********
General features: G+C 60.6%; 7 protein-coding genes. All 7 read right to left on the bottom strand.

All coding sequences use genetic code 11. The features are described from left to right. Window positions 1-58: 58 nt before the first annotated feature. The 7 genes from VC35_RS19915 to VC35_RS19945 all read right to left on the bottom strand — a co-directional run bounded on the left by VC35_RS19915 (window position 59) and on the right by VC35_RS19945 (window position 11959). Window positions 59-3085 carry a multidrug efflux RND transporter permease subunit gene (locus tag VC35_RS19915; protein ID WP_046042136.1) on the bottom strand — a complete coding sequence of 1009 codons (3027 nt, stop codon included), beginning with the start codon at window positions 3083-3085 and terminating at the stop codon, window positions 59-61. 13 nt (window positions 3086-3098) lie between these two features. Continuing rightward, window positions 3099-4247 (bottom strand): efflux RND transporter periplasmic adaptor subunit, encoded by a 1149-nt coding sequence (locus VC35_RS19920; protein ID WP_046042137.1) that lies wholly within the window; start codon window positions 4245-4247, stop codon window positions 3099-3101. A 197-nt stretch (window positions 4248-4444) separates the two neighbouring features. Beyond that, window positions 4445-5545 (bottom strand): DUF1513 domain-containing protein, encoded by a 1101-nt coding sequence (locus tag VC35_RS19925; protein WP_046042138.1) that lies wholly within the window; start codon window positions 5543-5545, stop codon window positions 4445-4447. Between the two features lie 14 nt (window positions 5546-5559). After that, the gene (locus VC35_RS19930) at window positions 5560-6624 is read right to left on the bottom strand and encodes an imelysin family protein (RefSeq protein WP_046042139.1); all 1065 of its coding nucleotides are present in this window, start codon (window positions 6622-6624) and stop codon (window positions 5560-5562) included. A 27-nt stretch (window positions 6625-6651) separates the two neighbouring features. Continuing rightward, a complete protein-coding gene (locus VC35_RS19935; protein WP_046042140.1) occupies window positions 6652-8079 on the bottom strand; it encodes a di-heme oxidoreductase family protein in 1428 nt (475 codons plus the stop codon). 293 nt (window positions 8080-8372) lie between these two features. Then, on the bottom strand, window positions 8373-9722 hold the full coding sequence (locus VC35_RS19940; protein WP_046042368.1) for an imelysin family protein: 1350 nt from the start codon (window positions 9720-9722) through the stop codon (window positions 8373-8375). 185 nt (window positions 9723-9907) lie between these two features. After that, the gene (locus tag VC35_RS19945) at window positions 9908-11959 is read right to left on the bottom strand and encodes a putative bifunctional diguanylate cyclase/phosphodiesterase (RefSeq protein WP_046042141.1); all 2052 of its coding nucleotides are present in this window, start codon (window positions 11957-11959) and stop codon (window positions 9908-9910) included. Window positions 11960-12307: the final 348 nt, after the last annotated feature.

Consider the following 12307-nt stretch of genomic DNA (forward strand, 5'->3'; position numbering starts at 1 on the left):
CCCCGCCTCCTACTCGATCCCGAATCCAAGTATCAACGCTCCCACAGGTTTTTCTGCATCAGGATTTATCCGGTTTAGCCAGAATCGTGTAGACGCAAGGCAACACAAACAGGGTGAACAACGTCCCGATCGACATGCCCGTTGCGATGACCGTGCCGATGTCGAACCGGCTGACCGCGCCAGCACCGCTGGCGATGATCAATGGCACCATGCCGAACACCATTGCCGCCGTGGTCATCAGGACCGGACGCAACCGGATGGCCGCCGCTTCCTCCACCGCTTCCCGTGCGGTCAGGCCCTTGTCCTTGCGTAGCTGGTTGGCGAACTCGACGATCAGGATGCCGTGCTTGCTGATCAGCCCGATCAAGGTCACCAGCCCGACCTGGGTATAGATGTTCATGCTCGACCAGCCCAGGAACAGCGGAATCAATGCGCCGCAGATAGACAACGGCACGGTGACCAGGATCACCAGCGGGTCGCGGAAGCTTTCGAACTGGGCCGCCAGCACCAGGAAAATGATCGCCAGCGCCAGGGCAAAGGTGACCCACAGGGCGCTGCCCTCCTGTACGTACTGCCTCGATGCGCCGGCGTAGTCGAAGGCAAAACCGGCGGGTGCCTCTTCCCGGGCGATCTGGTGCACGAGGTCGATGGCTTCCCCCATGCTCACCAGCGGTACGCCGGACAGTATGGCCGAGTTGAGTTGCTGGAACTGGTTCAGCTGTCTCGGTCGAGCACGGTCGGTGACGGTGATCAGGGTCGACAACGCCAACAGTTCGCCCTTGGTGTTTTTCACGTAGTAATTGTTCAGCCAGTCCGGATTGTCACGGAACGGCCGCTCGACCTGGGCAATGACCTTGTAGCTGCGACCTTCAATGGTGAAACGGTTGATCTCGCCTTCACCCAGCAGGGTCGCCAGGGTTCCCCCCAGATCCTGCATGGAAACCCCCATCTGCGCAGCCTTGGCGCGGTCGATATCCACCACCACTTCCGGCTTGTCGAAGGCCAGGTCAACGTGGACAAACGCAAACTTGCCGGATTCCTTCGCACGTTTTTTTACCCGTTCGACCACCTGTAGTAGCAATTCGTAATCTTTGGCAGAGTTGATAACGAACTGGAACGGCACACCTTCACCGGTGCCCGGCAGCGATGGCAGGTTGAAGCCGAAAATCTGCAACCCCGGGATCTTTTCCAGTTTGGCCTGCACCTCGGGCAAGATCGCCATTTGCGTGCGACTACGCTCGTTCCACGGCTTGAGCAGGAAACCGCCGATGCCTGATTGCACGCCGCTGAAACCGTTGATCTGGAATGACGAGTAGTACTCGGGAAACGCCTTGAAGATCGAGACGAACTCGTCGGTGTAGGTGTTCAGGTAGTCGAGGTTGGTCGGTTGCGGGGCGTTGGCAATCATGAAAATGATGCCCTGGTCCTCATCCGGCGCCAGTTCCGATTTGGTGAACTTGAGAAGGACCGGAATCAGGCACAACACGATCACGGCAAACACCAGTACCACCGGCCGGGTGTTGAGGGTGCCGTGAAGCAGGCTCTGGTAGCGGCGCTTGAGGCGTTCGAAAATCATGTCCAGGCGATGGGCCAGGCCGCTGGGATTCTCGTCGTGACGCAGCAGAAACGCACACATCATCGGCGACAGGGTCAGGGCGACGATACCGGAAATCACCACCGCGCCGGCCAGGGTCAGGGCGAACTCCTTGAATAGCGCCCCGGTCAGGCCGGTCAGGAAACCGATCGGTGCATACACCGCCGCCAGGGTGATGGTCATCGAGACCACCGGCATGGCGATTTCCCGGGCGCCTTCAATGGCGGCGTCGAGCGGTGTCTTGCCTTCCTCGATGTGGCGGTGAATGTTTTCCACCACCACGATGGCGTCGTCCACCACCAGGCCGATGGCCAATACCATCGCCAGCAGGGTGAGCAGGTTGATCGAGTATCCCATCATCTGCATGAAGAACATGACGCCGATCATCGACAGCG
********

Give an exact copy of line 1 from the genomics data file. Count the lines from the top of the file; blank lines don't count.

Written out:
General features: G+C 60.6%; 7 protein-coding genes. All 7 read right to left on the bottom strand.